The U.K.'s National Health Service (NHS), for decades the case-study in postwar universal healthcare for governments around the world, seems to be facing its biggest ever crisis of confidence.
Almost every area of U.K. state-provided treatment from cancer to the emergency room and midwifery is complaining of overcrowding and underfunding. With an aging and growing population increasing the burden on healthcare -- and a government which is trying to keep a lid on its spending -- the NHS appears to have an impossible task.
During his struggle to set up Medicare, U.S. President Barack Obama praised the NHS as "something that Brits take for granted – a health care system that ensures you don't go bankrupt when you get sick." At the time, Republicans, particularly members from the Tea Party, were quick to point out the NHS's perceived failings. They might be even quicker to leap on the most recent headlines.
Since the start of the year, concerns and controversy have reached fever-pitch. You can't open a newspaper in the U.K. without seeing a hair-raising headline: "Cancer patients lose life-extending drugs", "Put up drink prices to stop A&E crisis" and "Circle pulls plug on hospital deal and sparks storm over private firms in NHS."
"What the NHS represents is the biggest management change challenge that there is in all the OECD (Organization of Economic Co-operation and Development member) countries in the world," Paul Saper, managing director at LCS International Consulting, the healthcare consultancy, told CNBC.
But what has really gone wrong with the NHS, and what can be done to fix its problems?
Successive U.K. governments have raised spending on the NHS, and the current administration promised a new efficiency drive. There are concerns that the funding needed to keep the NHS going will endanger the current government's plans to have a budget surplus by 2018-9. Yet this does not appear to have made the U.K. population any happier with their free healthcare.
The amount spent on healthcare per person in England rose from £1,712 in 2008/09 to £1,912 in 2012/13, but over the same period, written complaints about the service offered by the NHS rose by 17.6 percent.
This may reflect a population who demand more from their health service than previously, more than an actual decline in provision.
The current government came in pledging to cut down the labyrinthine layers of management in the organization, to focus on frontline staff. Yet there are still complaints about NHS managers, who may not have medical experience. Plus there also appears to an increasing reliance on more expensive "locum" staff to plug staffing gaps.
"Management just seem to want to make it more difficult to do our jobs," one London-based doctor told CNBC, speaking on conditions of anonymity. "Meanwhile, getting anything changed takes forever. When you see how much locums are paid, it almost seems easier to do that than train properly with the NHS."
With the social care budget being cut, it is more difficult for hospitals to move patients on from the wards to care homes or managed care in their own homes.
There is also a sense that the U.K. population as a whole takes free healthcare as a right, and some may be abusing that right by, for example, showing up at the ER with non-serious conditions, something which has particularly exercised doctors this winter.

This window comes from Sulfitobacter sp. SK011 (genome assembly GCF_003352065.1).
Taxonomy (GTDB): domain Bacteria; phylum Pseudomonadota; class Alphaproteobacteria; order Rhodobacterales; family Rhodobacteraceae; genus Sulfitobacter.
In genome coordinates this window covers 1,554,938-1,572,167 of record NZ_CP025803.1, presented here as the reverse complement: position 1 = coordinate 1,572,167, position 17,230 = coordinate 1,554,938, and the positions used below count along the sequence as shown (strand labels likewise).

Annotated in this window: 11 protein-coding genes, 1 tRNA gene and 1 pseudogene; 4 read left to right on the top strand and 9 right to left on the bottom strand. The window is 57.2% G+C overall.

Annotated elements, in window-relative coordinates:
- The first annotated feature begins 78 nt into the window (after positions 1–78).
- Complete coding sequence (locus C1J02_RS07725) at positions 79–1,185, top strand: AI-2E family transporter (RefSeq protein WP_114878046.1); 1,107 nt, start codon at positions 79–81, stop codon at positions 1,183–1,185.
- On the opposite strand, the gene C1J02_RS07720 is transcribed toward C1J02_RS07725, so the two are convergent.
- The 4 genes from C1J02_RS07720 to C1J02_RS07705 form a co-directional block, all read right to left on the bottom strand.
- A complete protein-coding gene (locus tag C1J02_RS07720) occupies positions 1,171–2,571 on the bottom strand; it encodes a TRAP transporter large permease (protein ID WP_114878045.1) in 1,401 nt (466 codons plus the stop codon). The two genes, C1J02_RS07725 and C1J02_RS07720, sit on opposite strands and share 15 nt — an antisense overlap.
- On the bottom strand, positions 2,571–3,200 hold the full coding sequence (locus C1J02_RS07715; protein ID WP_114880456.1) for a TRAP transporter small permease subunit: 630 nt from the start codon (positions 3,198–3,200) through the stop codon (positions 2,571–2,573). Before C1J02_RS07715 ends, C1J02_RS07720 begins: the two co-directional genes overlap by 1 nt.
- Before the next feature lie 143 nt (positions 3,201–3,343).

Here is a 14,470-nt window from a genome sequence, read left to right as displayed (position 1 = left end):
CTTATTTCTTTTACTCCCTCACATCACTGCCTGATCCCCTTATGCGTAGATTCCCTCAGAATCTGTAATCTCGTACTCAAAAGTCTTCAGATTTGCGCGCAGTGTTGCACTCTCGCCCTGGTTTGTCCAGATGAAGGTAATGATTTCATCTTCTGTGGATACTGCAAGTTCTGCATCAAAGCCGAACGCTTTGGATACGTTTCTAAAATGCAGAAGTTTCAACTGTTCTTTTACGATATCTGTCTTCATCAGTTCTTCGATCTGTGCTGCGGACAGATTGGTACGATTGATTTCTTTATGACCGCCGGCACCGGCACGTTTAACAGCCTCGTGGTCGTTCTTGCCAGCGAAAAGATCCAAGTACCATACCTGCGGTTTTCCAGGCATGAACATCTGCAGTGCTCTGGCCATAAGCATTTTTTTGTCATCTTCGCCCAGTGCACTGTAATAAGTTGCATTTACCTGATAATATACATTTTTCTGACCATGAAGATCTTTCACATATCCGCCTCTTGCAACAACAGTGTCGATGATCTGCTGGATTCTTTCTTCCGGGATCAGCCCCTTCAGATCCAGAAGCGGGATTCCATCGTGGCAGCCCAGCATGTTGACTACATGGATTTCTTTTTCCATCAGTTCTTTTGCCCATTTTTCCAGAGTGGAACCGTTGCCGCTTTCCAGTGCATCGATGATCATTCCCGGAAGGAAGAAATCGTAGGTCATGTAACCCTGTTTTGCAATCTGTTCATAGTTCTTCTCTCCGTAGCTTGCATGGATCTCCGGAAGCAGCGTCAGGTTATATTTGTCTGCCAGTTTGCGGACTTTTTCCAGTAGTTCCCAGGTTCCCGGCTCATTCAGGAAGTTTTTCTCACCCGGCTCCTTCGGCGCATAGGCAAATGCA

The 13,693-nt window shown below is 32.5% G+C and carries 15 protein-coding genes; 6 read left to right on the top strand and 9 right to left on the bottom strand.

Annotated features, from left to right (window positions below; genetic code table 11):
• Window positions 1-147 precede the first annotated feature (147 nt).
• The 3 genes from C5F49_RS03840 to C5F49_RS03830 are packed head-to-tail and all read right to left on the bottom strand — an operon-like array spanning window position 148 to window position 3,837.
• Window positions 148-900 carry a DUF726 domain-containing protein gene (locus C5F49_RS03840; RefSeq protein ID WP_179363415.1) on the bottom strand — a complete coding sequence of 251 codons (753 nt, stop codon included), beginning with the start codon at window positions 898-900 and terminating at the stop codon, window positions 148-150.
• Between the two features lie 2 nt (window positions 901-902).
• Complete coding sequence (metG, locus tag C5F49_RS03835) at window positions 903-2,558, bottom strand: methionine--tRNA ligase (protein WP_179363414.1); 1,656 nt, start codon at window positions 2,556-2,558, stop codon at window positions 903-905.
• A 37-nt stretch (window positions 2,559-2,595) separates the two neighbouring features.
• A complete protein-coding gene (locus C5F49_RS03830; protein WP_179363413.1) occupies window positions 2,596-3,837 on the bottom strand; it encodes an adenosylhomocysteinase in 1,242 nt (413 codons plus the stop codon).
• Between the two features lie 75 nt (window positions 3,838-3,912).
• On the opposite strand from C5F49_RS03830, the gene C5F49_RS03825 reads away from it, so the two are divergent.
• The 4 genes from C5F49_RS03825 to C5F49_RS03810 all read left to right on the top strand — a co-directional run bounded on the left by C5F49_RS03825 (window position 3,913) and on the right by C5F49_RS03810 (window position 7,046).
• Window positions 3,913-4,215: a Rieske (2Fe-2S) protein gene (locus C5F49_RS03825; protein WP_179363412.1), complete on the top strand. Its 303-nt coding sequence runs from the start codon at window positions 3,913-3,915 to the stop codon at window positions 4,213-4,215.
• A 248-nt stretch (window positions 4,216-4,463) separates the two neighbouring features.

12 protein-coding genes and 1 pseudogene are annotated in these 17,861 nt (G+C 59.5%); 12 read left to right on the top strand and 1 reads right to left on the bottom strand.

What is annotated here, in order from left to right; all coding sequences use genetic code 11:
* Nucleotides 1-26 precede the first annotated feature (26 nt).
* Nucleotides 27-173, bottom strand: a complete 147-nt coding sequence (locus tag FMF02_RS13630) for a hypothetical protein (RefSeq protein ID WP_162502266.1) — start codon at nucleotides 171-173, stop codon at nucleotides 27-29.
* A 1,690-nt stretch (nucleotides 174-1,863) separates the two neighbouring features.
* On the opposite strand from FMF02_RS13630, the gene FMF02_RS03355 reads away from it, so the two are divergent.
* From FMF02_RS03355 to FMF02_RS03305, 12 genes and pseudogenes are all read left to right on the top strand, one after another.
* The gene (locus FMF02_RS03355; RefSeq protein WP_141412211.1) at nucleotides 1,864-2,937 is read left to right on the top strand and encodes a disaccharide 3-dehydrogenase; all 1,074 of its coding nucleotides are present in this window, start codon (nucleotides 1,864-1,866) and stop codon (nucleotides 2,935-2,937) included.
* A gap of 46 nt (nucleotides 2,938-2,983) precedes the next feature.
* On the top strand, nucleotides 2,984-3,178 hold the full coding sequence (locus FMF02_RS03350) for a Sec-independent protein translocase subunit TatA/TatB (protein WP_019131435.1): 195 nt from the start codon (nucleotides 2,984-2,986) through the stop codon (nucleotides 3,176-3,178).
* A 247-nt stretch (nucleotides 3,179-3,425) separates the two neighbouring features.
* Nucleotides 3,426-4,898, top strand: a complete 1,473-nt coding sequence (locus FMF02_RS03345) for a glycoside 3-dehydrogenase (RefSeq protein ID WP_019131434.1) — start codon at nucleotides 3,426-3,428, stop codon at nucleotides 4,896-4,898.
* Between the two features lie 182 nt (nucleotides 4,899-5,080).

"We are going to see a lot of new models of care develop," Cathy Corrie, a senior researcher at U.K. think tank Reform, which has proposed a number of changes to the NHS, told CNBC.
Yet Reform's proposals to charge a small fee for appointments, or an idea from Norman Warner, the former Minister of State for Health, to charge an annual membership fee, coupled with a yearly health review, have not been backed by any major political party. Neither of the leading candidates to be Prime Minister following May's election seems to want their legacy to be the end of "free" healthcare.
One of the several solutions to the NHS' problems was to increase competition between public and private providers of healthcare. However, one attempt to change the funding model, by getting a private company to run a hospital, has been a high-profile failure.
Circle, founded by ex-Goldman Sachs banker Ali Parsa, attracted a number of big name investors, including Odey European, Lansdowne, Balderton and BlueCrest. Its share price is now less than a third of its 2011 listing price of 163p, after it stepped down last week from a contract to run the struggling Hinchingbrooke hospital.
"Privatizing Hinchingbrooke was guaranteed to be a failure. It was a dangerous government experiment which should now raise alarm bells for any other firms who think that running hospitals is an easy route to profit," Dave Prentis, general secretary at UNISON, a union representing U.K. health workers, said.
"The NHS is simply not shaped for competition. It is currently struggling with its biggest crisis in a decade and despite this, staff are working day in and day out caring for the most vulnerable."
Yet those in favor of greater private involvement in the NHS are standing their ground. "They (Circle) had no track record of running hospitals. This was always a crazy contract on both sides," Saper argued.
"This shouldn't be taken to mean that the private sector can't have a role in the NHS," Corrie said.
One thing which is for certain is that the NHS will continue to be squeezed, whoever is in power.
"We are in an era where there isn't any spare cash to spend, without cuts to other departments. That isn't a long-term solution to what is a long-term problem," Corrie said.
- By CNBC's Catherine Boyle